The visible effects of climate change, from melting permafrost to waning sea ice, make the Arctic a region that demands our attention. Indeed, in the wake of the Paris conference, the Arctic is the focus of global attention. The world will be watching how we in Canada respond to the real and urgent concerns expressed by indigenous peoples in the north, and northerners in communities across the country. Ratifying the Paris agreement will move us globally in that direction and hopefully will slow down the effects of our warming planet.
I would like to speak a little more on the effects of climate change in the north. As I mentioned earlier, we are seeing vegetation changes, animal migratory changes, and permafrost melting. All of these things are causing abrupt shifts in traditional practices such as hunting and trapping, as well as practical problems such as maintaining infrastructure on melting grounds.
The north is experiencing the impacts of climate change right now. That is a real threat to the sustainability of our communities. This threat is in addition to the high cost of energy and limited infrastructure that already challenge the sustainability of rural and northern remote communities.
Recognizing this, the Government of the Northwest Territories has been working actively to reduce its carbon footprint. Between 2001 and 2011, the territorial government reduced its emissions from operations by 30%. In addition, NWT ranks second in the country on a per capita basis of installed solar power. The feasibility of wind development is also being investigated in the Inuvik region next year.
We in the Northwest Territories understand that a carbon price is an important measure to get people to stop using the fuels that contribute to greenhouse gas emissions, but the very high cost of fuel in our communities is already an incentive to reduce consumption. Northerners do not choose high-carbon options. They are one of the only choices.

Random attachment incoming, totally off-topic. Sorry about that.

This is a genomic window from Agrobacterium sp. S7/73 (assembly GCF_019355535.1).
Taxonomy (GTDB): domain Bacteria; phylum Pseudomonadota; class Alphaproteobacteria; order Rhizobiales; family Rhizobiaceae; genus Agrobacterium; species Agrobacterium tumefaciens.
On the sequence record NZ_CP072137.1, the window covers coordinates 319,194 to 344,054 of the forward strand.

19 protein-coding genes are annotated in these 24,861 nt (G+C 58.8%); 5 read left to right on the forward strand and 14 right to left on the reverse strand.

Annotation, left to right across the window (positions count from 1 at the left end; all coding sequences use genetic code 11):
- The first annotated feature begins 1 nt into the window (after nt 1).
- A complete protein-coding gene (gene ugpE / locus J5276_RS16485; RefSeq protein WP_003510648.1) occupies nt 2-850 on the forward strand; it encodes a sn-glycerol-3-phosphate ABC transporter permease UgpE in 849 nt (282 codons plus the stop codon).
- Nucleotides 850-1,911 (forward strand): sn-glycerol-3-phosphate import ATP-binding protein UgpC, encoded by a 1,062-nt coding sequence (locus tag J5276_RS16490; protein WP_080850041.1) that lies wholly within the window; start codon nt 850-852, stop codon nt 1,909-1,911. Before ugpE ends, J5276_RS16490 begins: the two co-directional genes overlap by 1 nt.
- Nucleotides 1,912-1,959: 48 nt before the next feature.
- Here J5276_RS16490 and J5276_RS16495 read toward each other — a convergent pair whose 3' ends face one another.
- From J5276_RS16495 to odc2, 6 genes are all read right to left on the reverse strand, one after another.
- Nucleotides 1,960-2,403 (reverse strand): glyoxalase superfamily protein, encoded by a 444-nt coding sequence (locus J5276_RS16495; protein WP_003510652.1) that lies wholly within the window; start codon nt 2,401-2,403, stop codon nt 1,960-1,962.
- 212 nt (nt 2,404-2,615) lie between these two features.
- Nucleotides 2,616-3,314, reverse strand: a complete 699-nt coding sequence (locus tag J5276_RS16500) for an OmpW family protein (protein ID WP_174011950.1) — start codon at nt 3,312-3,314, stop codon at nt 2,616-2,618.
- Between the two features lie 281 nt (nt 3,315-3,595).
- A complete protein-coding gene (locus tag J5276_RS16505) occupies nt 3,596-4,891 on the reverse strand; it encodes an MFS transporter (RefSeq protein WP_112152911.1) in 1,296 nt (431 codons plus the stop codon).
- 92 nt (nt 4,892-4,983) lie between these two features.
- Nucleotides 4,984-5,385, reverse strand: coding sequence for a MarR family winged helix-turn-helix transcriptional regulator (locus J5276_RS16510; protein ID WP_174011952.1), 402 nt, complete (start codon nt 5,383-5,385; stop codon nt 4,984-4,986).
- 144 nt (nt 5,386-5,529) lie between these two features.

In addition to the relative high cost of electricity due to our long winters and the use of heating oil, heating costs in some of our northern communities are seven times the cost of those using natural gas in Edmonton.
The NWT government and residents are being diligent and responsible in controlling emissions of greenhouse gases in the Northwest Territories and preparing for climate change impact. Even though the north only accounts for a small fraction of Canada's overall greenhouse gas emissions, there is a commitment from all levels of government to find a way to reduce our carbon footprint.
It is my hope that we at the federal level will continue to assist northerners in their work to provide reliable, affordable alternatives to carbon-intensive fuels for our communities and businesses. Budget 2016 was a great first step.
It is also important that the federal government understands the potential harm that increased carbon prices could have on the fragile resource-based economy of the Northwest Territories if implemented in a manner that does not work for us in the north. Carbon pricing can penalize northerners by raising their already high cost of living or discouraging the economic development northerners need to support themselves and their families.
I am confident that a supportive approach that recognizes the unique realities of the north will be followed. Through ongoing discussions, partnerships, and innovation, along with investment in green energy, clean growth, and better infrastructure, we in the north will continue to reduce our greenhouse emissions in support of the Paris agreement and the Vancouver declaration. In doing so, we will underscore our commitment to ensure all Canadians, including northerners and indigenous peoples, are partners in this global effort.